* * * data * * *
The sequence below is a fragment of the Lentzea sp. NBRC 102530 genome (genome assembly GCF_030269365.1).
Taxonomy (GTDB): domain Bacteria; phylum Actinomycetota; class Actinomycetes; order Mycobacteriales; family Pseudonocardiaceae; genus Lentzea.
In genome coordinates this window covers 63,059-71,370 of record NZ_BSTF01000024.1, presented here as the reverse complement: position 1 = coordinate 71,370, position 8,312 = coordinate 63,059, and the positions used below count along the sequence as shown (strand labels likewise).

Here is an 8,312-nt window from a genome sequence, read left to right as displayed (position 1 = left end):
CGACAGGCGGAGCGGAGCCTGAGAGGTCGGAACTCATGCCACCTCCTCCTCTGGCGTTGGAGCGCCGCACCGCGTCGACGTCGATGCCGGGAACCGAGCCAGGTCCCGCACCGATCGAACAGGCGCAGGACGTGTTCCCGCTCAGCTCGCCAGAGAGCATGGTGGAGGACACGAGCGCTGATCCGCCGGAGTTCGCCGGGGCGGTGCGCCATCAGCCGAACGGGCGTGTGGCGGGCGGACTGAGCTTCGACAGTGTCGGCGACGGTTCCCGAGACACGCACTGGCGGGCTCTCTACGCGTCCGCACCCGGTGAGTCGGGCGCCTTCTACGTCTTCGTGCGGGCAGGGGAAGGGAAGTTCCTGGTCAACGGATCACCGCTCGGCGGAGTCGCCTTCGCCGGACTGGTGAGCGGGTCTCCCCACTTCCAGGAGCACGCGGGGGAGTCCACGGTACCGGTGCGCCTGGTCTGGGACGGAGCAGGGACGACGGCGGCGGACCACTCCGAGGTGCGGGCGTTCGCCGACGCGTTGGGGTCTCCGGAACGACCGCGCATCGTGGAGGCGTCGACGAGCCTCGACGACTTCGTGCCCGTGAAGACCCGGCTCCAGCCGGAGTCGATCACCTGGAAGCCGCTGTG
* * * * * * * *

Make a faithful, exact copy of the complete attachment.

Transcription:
The sequence below is a fragment of the Lentzea sp. NBRC 102530 genome (genome assembly GCF_030269365.1).
Taxonomy (GTDB): domain Bacteria; phylum Actinomycetota; class Actinomycetes; order Mycobacteriales; family Pseudonocardiaceae; genus Lentzea.
In genome coordinates this window covers 63,059-71,370 of record NZ_BSTF01000024.1, presented here as the reverse complement: position 1 = coordinate 71,370, position 8,312 = coordinate 63,059, and the positions used below count along the sequence as shown (strand labels likewise).

Here is an 8,312-nt window from a genome sequence, read left to right as displayed (position 1 = left end):
CGACAGGCGGAGCGGAGCCTGAGAGGTCGGAACTCATGCCACCTCCTCCTCTGGCGTTGGAGCGCCGCACCGCGTCGACGTCGATGCCGGGAACCGAGCCAGGTCCCGCACCGATCGAACAGGCGCAGGACGTGTTCCCGCTCAGCTCGCCAGAGAGCATGGTGGAGGACACGAGCGCTGATCCGCCGGAGTTCGCCGGGGCGGTGCGCCATCAGCCGAACGGGCGTGTGGCGGGCGGACTGAGCTTCGACAGTGTCGGCGACGGTTCCCGAGACACGCACTGGCGGGCTCTCTACGCGTCCGCACCCGGTGAGTCGGGCGCCTTCTACGTCTTCGTGCGGGCAGGGGAAGGGAAGTTCCTGGTCAACGGATCACCGCTCGGCGGAGTCGCCTTCGCCGGACTGGTGAGCGGGTCTCCCCACTTCCAGGAGCACGCGGGGGAGTCCACGGTACCGGTGCGCCTGGTCTGGGACGGAGCAGGGACGACGGCGGCGGACCACTCCGAGGTGCGGGCGTTCGCCGACGCGTTGGGGTCTCCGGAACGACCGCGCATCGTGGAGGCGTCGACGAGCCTCGACGACTTCGTGCCCGTGAAGACCCGGCTCCAGCCGGAGTCGATCACCTGGAAGCCGCTGTG